Asymmetric Segregation of Age‐Induced Damage in Budding Yeast


Cellular damage follows an asymmetric pattern of inheritance in budding yeast. Age‐associated factors accrue in mother cells after each mitotic division, while the ensuing daughter cells are devoid of any damage. Mother cells retain dysfunctional organelles, including oxidised mitochondria, alkaline vacuoles and a nucleus with a weakened permeability barrier. The nucleus of the mother cell contains additional ageing factors such as misfolded proteins, ribosomal DNA (rDNA) circles and fragmented nucleoli. These factors persist throughout replicative ageing and may contribute to cellular senescence. Interestingly, protein aggregates and nucleolar aberrations retained in mitosis are excluded from the meiotic products, also known as gametes. This occurs by a five‐way nuclear division during meiosis II, where the genetic material destined for four gametes is physically separated away from the age‐induced damage through the formation of a fifth nuclear compartment, which eventually gets degraded during gamete maturation. As a result of this specialised nuclear division, meiotic progeny is born young, devoid of any preexisting damage.

Key Concepts

  • Age‐induced damage is asymmetrically retained in mother cells during mitosis.
  • Organelle function declines in mother cells as they undergo replicative aging.
  • A diffusion barrier at the bud neck, the region between the mother and daughter cell, facilitates the retention of nuclear and endoplasmic reticulum (ER) age‐induced damage.
  • Age‐induced damage from mother cells is not passed onto the meiotic products.
  • Gametes generated by old mother cells are rejuvenated and have the same replicative lifespan as gametes generated by young mother cells.

Keywords: asymmetric cell division; replicative lifespan; diffusion barrier; mitosis; meiosis; protein aggregates; nucleolus; meiotic differentiation; cellular rejuvenation; nuclear pore complex; nucleoporin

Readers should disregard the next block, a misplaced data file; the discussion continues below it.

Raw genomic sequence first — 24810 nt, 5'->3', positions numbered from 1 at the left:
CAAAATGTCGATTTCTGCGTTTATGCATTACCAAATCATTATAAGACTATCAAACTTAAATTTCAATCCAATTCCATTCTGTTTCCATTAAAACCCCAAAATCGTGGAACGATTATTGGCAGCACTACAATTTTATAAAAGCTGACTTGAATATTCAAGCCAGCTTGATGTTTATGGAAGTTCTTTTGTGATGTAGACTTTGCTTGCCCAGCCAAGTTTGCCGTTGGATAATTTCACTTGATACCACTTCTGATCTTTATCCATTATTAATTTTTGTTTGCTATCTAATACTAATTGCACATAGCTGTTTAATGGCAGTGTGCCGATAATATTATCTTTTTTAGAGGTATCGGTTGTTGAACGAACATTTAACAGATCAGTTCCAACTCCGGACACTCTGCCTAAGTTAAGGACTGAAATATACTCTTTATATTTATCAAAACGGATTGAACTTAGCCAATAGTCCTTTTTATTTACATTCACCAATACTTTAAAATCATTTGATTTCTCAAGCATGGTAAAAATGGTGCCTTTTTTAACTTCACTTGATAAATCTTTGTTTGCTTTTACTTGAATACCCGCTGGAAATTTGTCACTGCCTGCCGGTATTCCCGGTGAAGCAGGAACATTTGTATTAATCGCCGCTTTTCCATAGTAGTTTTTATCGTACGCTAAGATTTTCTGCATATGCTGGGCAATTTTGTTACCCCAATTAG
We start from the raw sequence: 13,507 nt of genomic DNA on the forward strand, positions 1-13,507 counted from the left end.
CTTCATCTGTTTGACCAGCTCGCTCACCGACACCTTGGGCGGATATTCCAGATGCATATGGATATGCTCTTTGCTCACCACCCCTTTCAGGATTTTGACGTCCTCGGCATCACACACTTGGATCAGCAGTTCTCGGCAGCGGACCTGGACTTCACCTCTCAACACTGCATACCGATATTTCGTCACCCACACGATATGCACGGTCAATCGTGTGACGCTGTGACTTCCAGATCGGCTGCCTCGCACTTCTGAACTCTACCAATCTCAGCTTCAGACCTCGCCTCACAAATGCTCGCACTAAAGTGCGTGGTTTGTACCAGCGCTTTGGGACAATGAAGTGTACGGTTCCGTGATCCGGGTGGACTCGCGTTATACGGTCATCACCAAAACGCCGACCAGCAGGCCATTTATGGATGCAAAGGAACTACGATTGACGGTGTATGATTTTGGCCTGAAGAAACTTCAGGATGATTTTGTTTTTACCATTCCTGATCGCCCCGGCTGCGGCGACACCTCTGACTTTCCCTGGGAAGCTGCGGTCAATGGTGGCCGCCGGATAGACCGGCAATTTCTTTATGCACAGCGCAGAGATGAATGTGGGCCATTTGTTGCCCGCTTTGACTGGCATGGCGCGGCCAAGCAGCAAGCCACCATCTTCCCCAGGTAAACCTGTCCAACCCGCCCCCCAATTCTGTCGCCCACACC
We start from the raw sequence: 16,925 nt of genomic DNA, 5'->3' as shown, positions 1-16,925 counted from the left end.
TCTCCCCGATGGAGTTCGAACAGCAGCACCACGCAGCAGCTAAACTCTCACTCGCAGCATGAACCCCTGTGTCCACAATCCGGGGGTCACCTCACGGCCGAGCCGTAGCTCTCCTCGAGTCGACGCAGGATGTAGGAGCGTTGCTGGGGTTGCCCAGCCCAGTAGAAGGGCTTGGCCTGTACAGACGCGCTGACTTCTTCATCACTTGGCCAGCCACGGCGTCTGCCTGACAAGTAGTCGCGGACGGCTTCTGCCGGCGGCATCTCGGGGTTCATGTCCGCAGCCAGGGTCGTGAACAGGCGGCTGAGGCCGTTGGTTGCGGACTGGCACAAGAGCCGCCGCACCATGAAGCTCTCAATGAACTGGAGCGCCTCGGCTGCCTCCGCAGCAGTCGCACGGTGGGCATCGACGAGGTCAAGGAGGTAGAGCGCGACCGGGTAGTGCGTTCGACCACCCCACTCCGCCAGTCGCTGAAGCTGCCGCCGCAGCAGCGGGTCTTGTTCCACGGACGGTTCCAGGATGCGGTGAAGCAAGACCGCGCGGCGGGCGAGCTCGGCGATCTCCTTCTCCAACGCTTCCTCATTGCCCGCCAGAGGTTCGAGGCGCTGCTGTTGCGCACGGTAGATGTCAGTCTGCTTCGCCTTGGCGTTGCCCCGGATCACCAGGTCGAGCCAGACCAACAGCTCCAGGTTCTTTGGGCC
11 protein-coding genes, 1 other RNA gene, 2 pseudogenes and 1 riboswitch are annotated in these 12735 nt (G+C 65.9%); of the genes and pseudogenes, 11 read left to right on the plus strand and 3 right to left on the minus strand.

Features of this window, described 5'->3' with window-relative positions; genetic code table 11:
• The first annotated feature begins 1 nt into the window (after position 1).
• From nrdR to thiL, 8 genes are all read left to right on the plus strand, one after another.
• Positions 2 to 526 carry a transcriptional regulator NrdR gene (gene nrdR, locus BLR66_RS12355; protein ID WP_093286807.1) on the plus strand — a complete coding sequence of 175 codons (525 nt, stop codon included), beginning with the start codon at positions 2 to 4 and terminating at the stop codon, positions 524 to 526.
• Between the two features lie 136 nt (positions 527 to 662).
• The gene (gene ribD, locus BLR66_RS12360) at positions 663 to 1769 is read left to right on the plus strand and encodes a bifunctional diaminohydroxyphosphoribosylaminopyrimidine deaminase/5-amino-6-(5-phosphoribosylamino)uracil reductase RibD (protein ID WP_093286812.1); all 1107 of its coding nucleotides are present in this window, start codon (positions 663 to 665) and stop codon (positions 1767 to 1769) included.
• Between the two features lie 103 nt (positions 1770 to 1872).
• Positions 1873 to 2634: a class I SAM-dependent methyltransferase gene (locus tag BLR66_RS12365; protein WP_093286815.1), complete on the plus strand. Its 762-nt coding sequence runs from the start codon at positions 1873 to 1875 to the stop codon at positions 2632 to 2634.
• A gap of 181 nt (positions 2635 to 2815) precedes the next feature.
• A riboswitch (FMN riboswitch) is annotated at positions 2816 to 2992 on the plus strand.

Figure 1. Asymmetric retention of damage in budding yeast mitosis. Organelle damage, such as fragmented mitochondria and alkaline vacuoles, accumulate in mother cells during replicative ageing (Hughes and Gottschling, ). Other forms of damage exist in the nucleus, including protein aggregates and rDNA circles (Sinclair and Guarente, ; Saarikangas et al., ). Nuclear age‐associated factors are retained in the mother by a nuclear envelope lateral diffusion barrier located at the bud neck (Clay et al., ; Denoth‐Lippuner et al., ).
Figure 2. Asymmetric retention of damage during meiotic differentiation. Nuclear damage, including protein aggregates, rDNA circles and abnormal nucleolar material, are sequestered away from the dividing nuclei during meiosis II. This process is coupled to a nuclear remodelling event that generates the GUNC. This compartment is not inherited by the developing gametes and is subsequently eliminated. Adapted from King et al. ().


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Further Reading

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King G and Ünal E (2019) The dynamic nuclear envelope as a facilitator of gamete health and rejuvenation. Current Genetics.

Neiman AM (2011) Sporulation in the budding yeast Saccharomyces cerevisiae. Genetics 189 (3): 737–765.

Sampaio‐Marques B and Ludovico P (2018) Linking cellular proteostasis to yeast longevity. FEMS Yeast Research 18 (5).

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Ünal E and Amon A (2011) Gamete formation resets the aging clock in yeast. Cold Spring Harbor Symposia on Quantitative Biology 76: 73–80.

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Goodman, Jay S, and Ünal, Elçin(May 2020) Asymmetric Segregation of Age‐Induced Damage in Budding Yeast. In: eLS. John Wiley & Sons Ltd, Chichester. [doi: 10.1002/9780470015902.a0021856]